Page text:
Well Charles XII managed to return to Sweden, after a lengthy spell in the Ottoman Empire, meaning that Sweden was left without a King.  This was not too much of a problem as Sweden had a strong government and was not an absolute monarch.  Nonetheless, Charles returned and soon decided that he would invade Denmark; it is here where he was killed.  Either by a friendly bullet, or by an enemy, no one really knows.  Waiting for a cool Archaeologist to figure that one out still!  I think it will be one of things that will always be contested.  Still what matters is that his death leads Sweden to crumble.  The invasion fails, and Sweden has to give up land.  Russia also takes land off Sweden after its victories.  The gains made by Gustav Adolphus were suddenly gone in 100 years.  Was it king Charles fault?  Yes and no.  He was a great tactician and won many victories, but going so far into Russia wasn’t the smartest of ideas.  If he had gone straight for Moscow, then maybe it would be different, and Sweden would still be a great power! His lust for war caused his death and after he fell at a young age, Sweden crumbled.  So he is partly to blame, but other countries were getting stronger and were far richer than Sweden.  It would not have been able to compete with countries like Britain.  Sweden has never really fallen since its break from Denmark and Norway, but it never recovered from the death of Charles XII in the 18th century.

Sweden was on its own, both Norway and Denmark were both anti-Swedish, they were seen as lesser people, particularly as they were seen as worse sailors.  The rivalry in the Scandinavian region would lead to constant warring.  Sweden was also against Poland, whom it had been at war with a century beforehand.  Sweden was also fighting Russia, again this was due to territorial gains, both Finland and Estonia were fought over.  Now when looking at whom Sweden was fighting against, it can be seen that they are fighting a war on many different fronts.  It different have the manpower to ensure victory.  Nonetheless, I reckon, from Charles XII personality, he would have continued fighting, if he had lived.  Who knows, if he had lived and continued his wars, maybe Sweden would be in a different situation now, maybe it would not have remained neutral in WW2, as its history would have been different.  I’m not a fan of what if history.  But still, it shows you how important Charles was to Sweden.  A matter of war or peace!

Sweden made its mark on Europe quickly and swiftly, but it soon fell, with a bang.  It is safe to say that it was at war on all sides, and victory in such a war would have been impressive.  Nonetheless, Sweden was never conquered by anyone (It is very, very hard to get to Stockholm!).  It keeps its independence, but what it does do is loose the fear it once held, it loses its land, its pride.  Sweden has fallen, Russia has risen.  Peter the Great had successfully beaten Sweden; he had made his own mark on Europe.  The 18th century leads the way for new great powers such as Austria, Russia and Britain to make their mark.  The old powers, of Spain, Sweden and the Netherlands were going, fallen from grace.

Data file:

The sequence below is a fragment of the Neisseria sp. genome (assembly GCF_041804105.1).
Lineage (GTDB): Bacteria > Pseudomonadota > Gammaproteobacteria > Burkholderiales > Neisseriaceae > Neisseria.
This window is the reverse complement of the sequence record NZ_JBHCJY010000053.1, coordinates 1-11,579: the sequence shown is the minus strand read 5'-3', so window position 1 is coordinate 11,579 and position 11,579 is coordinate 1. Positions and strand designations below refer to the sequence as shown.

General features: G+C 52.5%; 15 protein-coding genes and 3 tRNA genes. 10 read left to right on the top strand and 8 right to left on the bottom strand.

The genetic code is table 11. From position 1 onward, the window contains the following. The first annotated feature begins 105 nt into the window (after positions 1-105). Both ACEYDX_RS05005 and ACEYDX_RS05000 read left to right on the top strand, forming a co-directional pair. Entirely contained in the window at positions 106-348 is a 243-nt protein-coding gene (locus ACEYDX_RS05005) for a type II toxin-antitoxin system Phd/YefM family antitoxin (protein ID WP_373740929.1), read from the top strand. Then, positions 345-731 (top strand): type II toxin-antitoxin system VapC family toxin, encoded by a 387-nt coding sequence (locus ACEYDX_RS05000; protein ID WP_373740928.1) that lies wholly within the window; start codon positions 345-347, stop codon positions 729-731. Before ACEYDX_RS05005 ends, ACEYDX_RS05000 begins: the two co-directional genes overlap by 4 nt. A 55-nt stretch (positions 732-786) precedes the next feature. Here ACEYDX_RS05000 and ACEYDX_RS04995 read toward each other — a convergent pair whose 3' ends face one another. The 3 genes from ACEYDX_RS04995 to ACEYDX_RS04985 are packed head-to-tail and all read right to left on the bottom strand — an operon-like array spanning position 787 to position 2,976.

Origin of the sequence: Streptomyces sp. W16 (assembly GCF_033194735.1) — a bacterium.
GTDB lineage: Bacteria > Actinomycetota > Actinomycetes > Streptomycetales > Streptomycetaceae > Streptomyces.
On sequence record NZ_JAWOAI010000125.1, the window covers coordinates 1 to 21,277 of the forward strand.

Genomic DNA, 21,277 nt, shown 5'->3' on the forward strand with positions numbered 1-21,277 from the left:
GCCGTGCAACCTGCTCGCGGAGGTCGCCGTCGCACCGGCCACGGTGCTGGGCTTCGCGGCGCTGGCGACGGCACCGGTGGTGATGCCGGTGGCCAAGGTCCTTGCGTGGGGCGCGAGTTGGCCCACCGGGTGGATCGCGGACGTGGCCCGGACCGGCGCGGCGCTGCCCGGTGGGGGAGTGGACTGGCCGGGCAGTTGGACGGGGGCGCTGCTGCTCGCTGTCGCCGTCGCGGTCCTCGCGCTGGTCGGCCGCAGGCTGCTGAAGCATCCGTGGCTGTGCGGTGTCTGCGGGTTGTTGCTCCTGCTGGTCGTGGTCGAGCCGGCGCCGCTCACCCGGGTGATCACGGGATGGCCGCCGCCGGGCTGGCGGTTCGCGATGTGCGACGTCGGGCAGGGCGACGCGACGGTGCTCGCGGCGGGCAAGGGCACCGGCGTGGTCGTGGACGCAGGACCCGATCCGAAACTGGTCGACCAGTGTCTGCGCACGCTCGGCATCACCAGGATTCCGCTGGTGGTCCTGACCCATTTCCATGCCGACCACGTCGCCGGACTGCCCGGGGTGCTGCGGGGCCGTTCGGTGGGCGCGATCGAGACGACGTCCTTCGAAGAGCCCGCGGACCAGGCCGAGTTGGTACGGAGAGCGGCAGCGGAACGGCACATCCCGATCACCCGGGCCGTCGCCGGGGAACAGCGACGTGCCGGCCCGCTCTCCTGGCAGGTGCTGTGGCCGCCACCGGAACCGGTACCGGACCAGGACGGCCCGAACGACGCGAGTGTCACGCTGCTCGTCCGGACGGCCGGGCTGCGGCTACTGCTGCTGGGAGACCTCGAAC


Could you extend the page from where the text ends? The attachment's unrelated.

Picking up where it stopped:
Ghost from war past: The Portrait by Aaron Copland

A man with a strong personality is that one who, commissioned in a time of war to make a musical portrait of a fellow countryman decides that he wants to depict Wal Whitman, a famous peacemaker. That the man ended up working on a portrait of Abraham Lincoln reflects not only the seriousness of times but also the awareness and tactfulness of the same man, being able to let down his own pet idea for what was considered a better option for that particular moment in time, an inspiring piece of art in time of need. The fact that the piece itself is a black swan in classical music, and a moving mix of folklore, History, voice and music, a true avant-la-lettre multimedia artwork speaks of the genius that man was. The name of the man was Aaron Copland.

https://www.youtube.com/watch?v=f7NtNqySz-U

Now, you probably do not know the name. Never heard of it, don’t you? That is the problem with classical music: take a good central-European name and everyone would think “yes, I kind of know that one”. But US nationals are far more related in the public’s imagination with rock (and pop) than classical when it comes to music. Nevertheless, Aaron Copland is considered one of the (if not “the”) best US composers, and was even called “the Dean of American composers”, and his works, specially those of the 1930’s and 40’s, are fundamental in defining a true “American” style of composition, distinctive in its openness and accessibility. The use of popular tunes is another trademark, as in A Lincoln portrait and, as is the case with the use of spoken recitations of the depicted’s own words, while it was not original, Copland took it to new heights.

Continue reading “Ghost from war past: The Portrait by Aaron Copland”

Over there lies the long way to Victory. Songs for soldiering.